Georgia Demands OSHA Permanently Withdraw Unlawful Vaccine Mandate
Tuesday, January 25th, 2022
The State of Georgia is demanding the Occupational Safety and Health Administration (OSHA) permanently withdraw its rule that purports to mandate full vaccination for businesses with 100 or more employees. Sent in a formal comment letter signed by Attorney General Chris Carr, the request follows a 6-3 decision by the U.S. Supreme Court to block the Biden administration from enforcing its temporary employer vaccine mandate.
"The Biden administration's stubborn attempt to keep alive its heavy-handed mandate against private businesses and their employees will only create further uncertainty for hardworking Georgians," said Attorney General Carr. "This delay is completely unnecessary, and the President should put an end to it once and for all by immediately withdrawing his unlawful permit."
“Both the Supreme Court and the American people have spoken, and they have loudly said the Biden administration’s attempts at forcing this mandate on Americans and businesses are not only wrong, but also unconstitutional,” said Governor Brian Kemp. “Still, the President continues to seek other avenues for his failed policies. In effect, he is saying to the people and the highest court in the land, ‘You’re wrong, and I’m going to get my way.’ This is unacceptable, and Attorney General Carr and I will continue to fight the federal government’s unlawful disruption of our lives and economy.”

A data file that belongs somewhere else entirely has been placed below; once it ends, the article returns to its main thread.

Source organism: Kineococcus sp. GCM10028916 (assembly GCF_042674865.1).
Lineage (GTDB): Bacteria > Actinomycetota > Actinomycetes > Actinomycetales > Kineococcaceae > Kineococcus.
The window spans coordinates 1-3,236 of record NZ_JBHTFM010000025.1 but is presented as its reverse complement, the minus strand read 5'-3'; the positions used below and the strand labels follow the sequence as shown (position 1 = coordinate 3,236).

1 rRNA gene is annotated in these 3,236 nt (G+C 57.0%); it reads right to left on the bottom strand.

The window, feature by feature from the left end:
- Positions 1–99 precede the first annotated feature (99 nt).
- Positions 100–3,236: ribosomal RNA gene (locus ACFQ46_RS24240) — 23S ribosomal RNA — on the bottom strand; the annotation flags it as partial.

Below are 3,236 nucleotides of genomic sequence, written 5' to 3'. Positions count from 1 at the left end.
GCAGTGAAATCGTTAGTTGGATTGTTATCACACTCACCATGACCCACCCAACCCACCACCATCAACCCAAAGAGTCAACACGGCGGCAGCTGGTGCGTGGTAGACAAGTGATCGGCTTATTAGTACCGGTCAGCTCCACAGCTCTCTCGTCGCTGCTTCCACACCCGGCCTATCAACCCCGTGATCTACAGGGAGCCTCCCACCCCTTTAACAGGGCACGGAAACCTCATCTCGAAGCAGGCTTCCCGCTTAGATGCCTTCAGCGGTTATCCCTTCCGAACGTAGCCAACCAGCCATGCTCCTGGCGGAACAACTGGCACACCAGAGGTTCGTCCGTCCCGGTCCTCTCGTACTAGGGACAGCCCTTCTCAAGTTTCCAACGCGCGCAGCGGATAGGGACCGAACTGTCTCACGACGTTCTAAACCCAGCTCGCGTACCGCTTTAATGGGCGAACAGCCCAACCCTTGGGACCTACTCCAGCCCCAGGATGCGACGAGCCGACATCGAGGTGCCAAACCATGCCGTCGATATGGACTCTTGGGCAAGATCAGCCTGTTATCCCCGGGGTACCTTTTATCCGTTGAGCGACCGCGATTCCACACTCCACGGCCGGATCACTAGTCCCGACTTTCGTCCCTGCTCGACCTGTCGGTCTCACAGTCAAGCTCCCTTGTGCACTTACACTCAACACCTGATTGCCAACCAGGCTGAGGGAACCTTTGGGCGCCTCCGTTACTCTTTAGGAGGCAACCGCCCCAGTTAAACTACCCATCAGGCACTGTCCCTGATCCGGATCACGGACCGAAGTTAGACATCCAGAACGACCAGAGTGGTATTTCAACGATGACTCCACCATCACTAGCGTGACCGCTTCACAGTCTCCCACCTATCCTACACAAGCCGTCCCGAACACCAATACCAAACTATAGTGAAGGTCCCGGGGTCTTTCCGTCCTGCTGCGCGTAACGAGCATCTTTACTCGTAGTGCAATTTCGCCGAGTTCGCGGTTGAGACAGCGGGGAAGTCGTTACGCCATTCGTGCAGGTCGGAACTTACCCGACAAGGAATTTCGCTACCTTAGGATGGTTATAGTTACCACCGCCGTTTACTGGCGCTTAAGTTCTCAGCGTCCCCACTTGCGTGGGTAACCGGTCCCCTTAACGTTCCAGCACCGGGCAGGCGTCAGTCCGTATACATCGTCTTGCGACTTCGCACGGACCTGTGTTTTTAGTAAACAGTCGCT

Despite the Court's decision, OSHA has yet to withdraw the emergency temporary rule and has instead suggested that it may attempt to issue a permanent standard. The U.S. Supreme Court issued its decision on Jan. 13, 2022, in response to a legal challenge brought by Georgia and other states. In its decision, the Court held that OSHA lacks the statutory authority to issue the emergency vaccine mandate.
The letter was sent to OSHA as part of the federal government’s formal regulatory comment process. In addition to Georgia, the following states joined in signing the letter: Alabama, Alaska, Arizona, Arkansas, Florida, Idaho, Indiana, Kansas, Kentucky, Louisiana, Mississippi, Missouri, Montana, Nebraska, New Hampshire, North Dakota, Ohio, Oklahoma, South Carolina, South Dakota, Tennessee, Texas, Utah, Virginia, West Virginia and Wyoming.
Governor Kemp and Attorney General Carr have filed four separate lawsuits challenging the Biden administration’s vaccine mandates.